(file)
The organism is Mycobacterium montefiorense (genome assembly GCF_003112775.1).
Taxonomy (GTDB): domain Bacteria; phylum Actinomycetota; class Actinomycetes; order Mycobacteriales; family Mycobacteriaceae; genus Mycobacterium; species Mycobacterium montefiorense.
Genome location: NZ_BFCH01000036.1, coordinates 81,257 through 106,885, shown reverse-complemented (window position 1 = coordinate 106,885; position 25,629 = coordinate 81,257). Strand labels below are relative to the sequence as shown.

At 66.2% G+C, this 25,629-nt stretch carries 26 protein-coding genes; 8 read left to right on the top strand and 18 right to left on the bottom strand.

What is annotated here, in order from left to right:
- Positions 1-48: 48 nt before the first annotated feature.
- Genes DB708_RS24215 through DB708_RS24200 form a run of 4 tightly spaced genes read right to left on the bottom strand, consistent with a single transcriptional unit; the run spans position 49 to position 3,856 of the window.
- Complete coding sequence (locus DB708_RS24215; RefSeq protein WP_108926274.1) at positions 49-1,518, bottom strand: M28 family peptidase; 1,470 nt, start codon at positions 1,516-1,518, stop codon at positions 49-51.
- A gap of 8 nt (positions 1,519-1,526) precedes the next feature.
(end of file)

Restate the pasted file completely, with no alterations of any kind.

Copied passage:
The organism is Mycobacterium montefiorense (genome assembly GCF_003112775.1).
Taxonomy (GTDB): domain Bacteria; phylum Actinomycetota; class Actinomycetes; order Mycobacteriales; family Mycobacteriaceae; genus Mycobacterium; species Mycobacterium montefiorense.
Genome location: NZ_BFCH01000036.1, coordinates 81,257 through 106,885, shown reverse-complemented (window position 1 = coordinate 106,885; position 25,629 = coordinate 81,257). Strand labels below are relative to the sequence as shown.

At 66.2% G+C, this 25,629-nt stretch carries 26 protein-coding genes; 8 read left to right on the top strand and 18 right to left on the bottom strand.

What is annotated here, in order from left to right:
- Positions 1-48: 48 nt before the first annotated feature.
- Genes DB708_RS24215 through DB708_RS24200 form a run of 4 tightly spaced genes read right to left on the bottom strand, consistent with a single transcriptional unit; the run spans position 49 to position 3,856 of the window.
- Complete coding sequence (locus DB708_RS24215; RefSeq protein WP_108926274.1) at positions 49-1,518, bottom strand: M28 family peptidase; 1,470 nt, start codon at positions 1,516-1,518, stop codon at positions 49-51.
- A gap of 8 nt (positions 1,519-1,526) precedes the next feature.